• Every minute, 24 hours of video is uploaded to YouTube.

Statistics from YouTube press center

Blogs 

  • 77% of Internet users read blogs.
  • There are currently 133 million blogs listed on leading blog directory Technorati.
  • Bloggers use an average of five different social sites to drive traffic to their blog.

Statistics from Technorati’s State of the Blogosphere 2009 .  
Hopefully, these stats may help you build a case for jumping into social media at your healthcare organization – or expanding your outreach into other channels. 
 

How hot dogs made us socially acceptable.

August 20, 2010

With a growl in our stomachs, we went in search of the city’s best hot dog. Little did we know what we’d find were the makings of a social media success story.

It all started with a friendly argument. As we wrestled over what makes the perfect hot dog and where one can find such an exalted treasure, we decided there was only one way to settle the matter. We’d put our city’s hot dog vendors to the test.

In true Adams Group fashion, we soon had a name for our little venture, a logo, a scoring system and parameters to guide us on our quest for the preeminent pup.

So, we set out to our first hot dog hawker, ate way too much, took a bunch of pictures, tabulated the scores and posted everything to our Facebook page. The Dog Fight was born, and it was fun.

Every week we ventured into dives and delis, gas stations and gourmet restaurants, in search of perfection. Every now and again, someone would comment on a Facebook photo, or recommend their favorite source of such succulent sustenance. But overall, things were quiet on the Facebook front. Until, one week, we took a frankfurter furlough.

The minute we failed to post our regular update, people began asking questions. What happened? Where are you? Our adventures were being followed on a grand scale – we just didn’t know.

Within weeks, we were at the center of a foodie frenzy. Other companies’ employees challenged us to Dog Fights, we hosted “celebrity” guests, and our own dog fighters were recognized around town (and heavily questioned about where to grab a good dog).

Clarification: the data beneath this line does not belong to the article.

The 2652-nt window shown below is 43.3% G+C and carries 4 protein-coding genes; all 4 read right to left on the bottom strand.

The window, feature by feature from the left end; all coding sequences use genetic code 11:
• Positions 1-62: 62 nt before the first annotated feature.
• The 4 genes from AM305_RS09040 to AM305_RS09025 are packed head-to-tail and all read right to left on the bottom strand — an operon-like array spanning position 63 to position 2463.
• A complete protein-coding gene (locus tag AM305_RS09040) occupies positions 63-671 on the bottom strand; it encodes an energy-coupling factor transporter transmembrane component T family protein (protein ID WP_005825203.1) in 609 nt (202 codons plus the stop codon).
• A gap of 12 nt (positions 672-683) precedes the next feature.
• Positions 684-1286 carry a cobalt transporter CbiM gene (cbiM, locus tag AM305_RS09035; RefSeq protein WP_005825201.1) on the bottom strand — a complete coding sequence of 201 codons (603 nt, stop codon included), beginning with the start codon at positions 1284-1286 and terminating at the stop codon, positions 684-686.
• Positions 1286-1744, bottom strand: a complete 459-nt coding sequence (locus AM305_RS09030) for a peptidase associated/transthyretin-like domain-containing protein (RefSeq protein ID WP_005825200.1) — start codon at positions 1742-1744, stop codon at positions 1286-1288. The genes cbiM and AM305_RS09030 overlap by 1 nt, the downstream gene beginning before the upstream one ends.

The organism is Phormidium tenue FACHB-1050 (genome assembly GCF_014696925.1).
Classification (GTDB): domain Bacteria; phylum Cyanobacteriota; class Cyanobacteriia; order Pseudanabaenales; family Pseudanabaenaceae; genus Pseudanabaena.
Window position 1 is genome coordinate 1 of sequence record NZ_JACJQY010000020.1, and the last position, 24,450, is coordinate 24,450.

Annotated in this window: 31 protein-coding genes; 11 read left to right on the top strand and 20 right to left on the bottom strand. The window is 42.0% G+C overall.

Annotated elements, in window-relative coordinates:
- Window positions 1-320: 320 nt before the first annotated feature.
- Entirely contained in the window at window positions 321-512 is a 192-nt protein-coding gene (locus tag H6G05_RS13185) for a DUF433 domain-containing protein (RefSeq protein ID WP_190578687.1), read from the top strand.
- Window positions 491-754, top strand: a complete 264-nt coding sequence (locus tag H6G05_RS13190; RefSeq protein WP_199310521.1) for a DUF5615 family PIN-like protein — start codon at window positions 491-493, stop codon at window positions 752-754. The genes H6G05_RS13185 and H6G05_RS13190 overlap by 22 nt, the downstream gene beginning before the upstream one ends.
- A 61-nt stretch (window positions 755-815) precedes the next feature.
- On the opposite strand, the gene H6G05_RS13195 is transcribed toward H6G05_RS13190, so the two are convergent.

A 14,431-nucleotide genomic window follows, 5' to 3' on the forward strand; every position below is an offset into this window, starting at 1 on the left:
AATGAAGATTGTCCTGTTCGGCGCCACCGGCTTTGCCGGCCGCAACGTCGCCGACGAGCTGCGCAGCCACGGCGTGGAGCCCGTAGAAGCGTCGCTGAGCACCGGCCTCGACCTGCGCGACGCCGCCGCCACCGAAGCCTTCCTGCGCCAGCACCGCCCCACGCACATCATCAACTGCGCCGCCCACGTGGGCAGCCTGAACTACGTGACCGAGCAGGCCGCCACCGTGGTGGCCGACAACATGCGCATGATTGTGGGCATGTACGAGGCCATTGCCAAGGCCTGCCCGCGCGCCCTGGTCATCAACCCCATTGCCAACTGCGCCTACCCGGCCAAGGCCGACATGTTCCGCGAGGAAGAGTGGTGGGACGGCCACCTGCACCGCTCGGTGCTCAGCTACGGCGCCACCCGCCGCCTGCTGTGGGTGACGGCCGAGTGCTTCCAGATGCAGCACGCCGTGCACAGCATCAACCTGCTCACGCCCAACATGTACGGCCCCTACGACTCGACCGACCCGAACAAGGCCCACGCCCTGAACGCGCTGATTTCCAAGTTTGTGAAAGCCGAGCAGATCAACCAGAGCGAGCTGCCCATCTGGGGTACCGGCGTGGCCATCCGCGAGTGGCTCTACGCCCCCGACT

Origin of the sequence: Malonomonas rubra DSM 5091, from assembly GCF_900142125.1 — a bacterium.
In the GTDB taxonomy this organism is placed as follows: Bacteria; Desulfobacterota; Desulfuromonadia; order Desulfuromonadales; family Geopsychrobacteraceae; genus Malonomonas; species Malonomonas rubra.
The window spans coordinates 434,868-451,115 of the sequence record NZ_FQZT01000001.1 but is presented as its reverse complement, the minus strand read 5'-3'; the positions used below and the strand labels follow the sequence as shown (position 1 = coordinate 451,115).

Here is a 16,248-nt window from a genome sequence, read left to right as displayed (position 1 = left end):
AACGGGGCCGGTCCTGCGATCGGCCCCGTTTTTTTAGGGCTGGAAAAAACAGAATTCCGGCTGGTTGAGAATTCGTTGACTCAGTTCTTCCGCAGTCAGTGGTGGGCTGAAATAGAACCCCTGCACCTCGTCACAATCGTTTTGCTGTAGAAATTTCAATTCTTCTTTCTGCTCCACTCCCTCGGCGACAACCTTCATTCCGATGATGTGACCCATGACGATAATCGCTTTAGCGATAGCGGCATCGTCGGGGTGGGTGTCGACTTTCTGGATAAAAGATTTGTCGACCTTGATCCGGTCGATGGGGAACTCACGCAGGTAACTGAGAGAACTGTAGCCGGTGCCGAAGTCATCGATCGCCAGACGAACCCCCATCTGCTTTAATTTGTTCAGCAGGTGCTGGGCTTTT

We even got the attention of traditional media, which exposed our Friday lunch activities to tens of thousands. Dog Fight had taken on a life of its own – a life that is thriving today.

Why tell this tasty tale? Because it taught us a lot about achieving social media success:

First – Have fun. Share something that interests you and, chances are, it will interest others as well.

Second – In these cases, traditional metrics may not be giving you the full story. You probably have more followers than you think.

Third – This is not a push marketing medium. Invite people into your experience, and share with them.

Fourth – Be honest, open and transparent. If you are, the medium will reward you.

 Finally, if you know of a great hot dog place in South Carolina, let us know.

The Big List of Smart Hospital Marketing Ideas

August 6, 2010

Ideas are the lifeblood of what we do.  Particularly, smart healthcare marketing ideas that work.  My colleagues and I have come across some great ones in the last few months at conferences, in blog posts, on social media and via healthcare trades.

Problem is, where are all these ideas when you need a little inspiration?  Maybe tucked in the back of your head, on some Delicious posts, RSS, bookmarked pages, saved emails, Twitter favorites or a good-old-fashioned, printed-out tickler file.  Maybe a little too spread out to be a good resource.

So, here are a few of our recent favorites jam-packed into one post for easy access.

From the South Carolina Hospital Association Conference in June 2010 featuring University of Maryland Medical Center’s Ed Bennett and Reed Smith, a consultant for St. David’s HealthCare in Texas (Full recap here and following #smrev)

  • Tell people where they can connect with you on social media every chance you get.  Beyond your website, include social media icons in print ads, online banner ads and TV spots – plus direct mail, collateral, health education sessions, registration, discharge, etc.
  • Develop custom tabs on Facebook for service lines, news, your Twitter feed, etc.  UMMC features good web content on an active Ask the Expert tab.
  • Or kill two birds with one stone like Children’s Hospital Boston, which has a Connect tab of links to all its Facebook pages, Twitter feed, YouTube channels, eBooks and more.
  • Consider setting up profiles on user-generated sites such as Yelp, Foursquare and Gowalla so patients and families can integrate your organization in their social media outreach.  Imagine them sharing “baby’s on the way” or “headed to emergency surgery”!  (Not so sure? Foursquare just hit 1 million check-ins per day.)